be made in facilities ostensibly devoted to legitimate pharmaceutical and medical research will make it difficult to keep biological-warfare agents out of the reach of terrorist groups. Less spectacular but equally sophisticated forms of technology, such as advanced communications, global positioning systems, high explosives, and Stinger missiles, are also becoming more accessible to terrorists.
The communications, transportation, energy, financial, and health-care infrastructures that support millions of people in urban centers worldwide are unusually susceptible to disruption by terrorist acts. It is not difficult to imagine the catastrophic consequences that could result from the spraying of biological-warfare agents throughout a large city from a truck or small plane piloted by terrorists, the launching of missiles against a nuclear reactor, or the detonation of a small nuclear device in downtown Tokyo or New York.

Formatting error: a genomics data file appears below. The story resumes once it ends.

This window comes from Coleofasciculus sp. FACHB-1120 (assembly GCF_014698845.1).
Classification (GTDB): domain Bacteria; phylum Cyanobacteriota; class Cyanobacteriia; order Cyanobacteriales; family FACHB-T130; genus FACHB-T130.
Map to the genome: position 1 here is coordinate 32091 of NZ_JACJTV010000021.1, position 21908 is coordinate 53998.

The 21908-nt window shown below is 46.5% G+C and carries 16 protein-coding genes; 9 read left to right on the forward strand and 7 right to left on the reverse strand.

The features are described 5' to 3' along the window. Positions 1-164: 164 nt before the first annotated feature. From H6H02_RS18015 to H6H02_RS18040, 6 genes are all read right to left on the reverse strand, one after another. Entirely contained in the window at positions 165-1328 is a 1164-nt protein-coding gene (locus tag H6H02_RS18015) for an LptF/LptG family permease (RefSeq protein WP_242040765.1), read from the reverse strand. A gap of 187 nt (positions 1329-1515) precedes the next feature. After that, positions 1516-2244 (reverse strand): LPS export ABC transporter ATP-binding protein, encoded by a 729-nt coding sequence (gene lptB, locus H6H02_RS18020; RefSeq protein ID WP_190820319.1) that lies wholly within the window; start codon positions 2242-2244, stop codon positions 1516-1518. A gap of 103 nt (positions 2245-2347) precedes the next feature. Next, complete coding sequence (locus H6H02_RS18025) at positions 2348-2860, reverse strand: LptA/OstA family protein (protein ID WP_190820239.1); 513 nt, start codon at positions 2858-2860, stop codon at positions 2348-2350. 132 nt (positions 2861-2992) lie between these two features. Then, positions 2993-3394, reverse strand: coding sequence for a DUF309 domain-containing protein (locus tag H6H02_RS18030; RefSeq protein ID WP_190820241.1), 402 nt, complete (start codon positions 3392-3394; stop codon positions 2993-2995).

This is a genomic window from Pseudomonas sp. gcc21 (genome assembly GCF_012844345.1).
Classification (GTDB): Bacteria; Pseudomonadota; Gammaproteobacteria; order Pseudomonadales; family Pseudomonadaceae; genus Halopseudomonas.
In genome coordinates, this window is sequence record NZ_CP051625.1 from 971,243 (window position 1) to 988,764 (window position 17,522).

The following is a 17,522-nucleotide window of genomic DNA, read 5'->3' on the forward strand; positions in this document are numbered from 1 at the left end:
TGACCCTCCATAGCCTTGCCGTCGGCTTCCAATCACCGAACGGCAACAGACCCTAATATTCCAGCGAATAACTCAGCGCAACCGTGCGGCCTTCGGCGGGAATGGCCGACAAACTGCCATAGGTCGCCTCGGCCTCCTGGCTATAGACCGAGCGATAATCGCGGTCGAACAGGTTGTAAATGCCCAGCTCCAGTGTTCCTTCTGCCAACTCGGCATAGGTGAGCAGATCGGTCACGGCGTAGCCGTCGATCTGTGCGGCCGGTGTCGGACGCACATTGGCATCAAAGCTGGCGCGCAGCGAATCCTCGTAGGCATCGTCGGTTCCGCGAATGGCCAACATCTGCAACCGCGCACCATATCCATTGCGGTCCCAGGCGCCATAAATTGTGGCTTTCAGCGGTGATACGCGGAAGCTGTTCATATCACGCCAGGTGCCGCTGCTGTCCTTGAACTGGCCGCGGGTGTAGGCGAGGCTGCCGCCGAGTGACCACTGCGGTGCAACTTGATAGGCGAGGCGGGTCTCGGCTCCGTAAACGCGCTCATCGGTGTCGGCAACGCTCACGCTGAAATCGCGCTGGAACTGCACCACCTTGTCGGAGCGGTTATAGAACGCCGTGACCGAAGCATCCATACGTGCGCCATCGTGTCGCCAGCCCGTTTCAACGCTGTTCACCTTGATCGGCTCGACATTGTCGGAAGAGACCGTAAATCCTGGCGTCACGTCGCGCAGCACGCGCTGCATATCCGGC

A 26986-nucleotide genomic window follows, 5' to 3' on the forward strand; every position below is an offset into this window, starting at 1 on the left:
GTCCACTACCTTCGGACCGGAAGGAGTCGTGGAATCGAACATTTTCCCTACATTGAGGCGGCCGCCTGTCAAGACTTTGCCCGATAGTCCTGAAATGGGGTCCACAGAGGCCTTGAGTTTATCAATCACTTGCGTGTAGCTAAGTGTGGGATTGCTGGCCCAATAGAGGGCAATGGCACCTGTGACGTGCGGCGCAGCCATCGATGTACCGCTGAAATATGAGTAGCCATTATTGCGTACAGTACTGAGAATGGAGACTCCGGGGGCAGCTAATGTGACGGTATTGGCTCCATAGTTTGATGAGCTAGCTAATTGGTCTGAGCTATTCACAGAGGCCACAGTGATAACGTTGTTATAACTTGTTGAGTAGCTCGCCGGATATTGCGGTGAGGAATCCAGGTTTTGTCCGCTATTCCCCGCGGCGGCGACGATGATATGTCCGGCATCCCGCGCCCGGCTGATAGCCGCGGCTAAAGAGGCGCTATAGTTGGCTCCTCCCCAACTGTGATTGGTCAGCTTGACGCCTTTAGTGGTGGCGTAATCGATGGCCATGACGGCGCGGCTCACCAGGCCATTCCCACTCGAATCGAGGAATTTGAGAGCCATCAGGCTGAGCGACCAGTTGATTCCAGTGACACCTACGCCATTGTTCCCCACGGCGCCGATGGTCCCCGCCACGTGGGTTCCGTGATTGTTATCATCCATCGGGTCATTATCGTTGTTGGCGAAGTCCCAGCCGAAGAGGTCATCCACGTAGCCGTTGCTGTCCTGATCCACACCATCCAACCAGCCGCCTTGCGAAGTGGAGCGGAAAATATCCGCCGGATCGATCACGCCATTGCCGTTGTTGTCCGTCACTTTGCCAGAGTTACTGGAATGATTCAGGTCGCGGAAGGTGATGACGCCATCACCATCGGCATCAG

In the 1970s and 1980s, serious terrorism was international. Those organizations involved in terrorism, regardless of their base of operations, received large infusions of foreign support. In the mid-1990s, governments are increasingly turning their attention toward domestic terrorism, that is, terrorist activities carried out by domestic groups with little or no international sponsorship. The most destructive terrorist act in U.S. history was the April 1995 bombing of the Murrah Federal Building in Oklahoma City, whose alleged perpetrators were tied to domestic right-wing organizations. Also in 1995, Japan barely escaped a calamity of massive proportions when members of Aum Shinrikyo, a religious cult, set off a nerve gas attack in the Tokyo subway system. In Colombia, terrorist acts sponsored by the Medellin and Cali drug cartels and by left-wing guerrillas continue to disrupt the country's political and economic life and result in hundreds of deaths annually.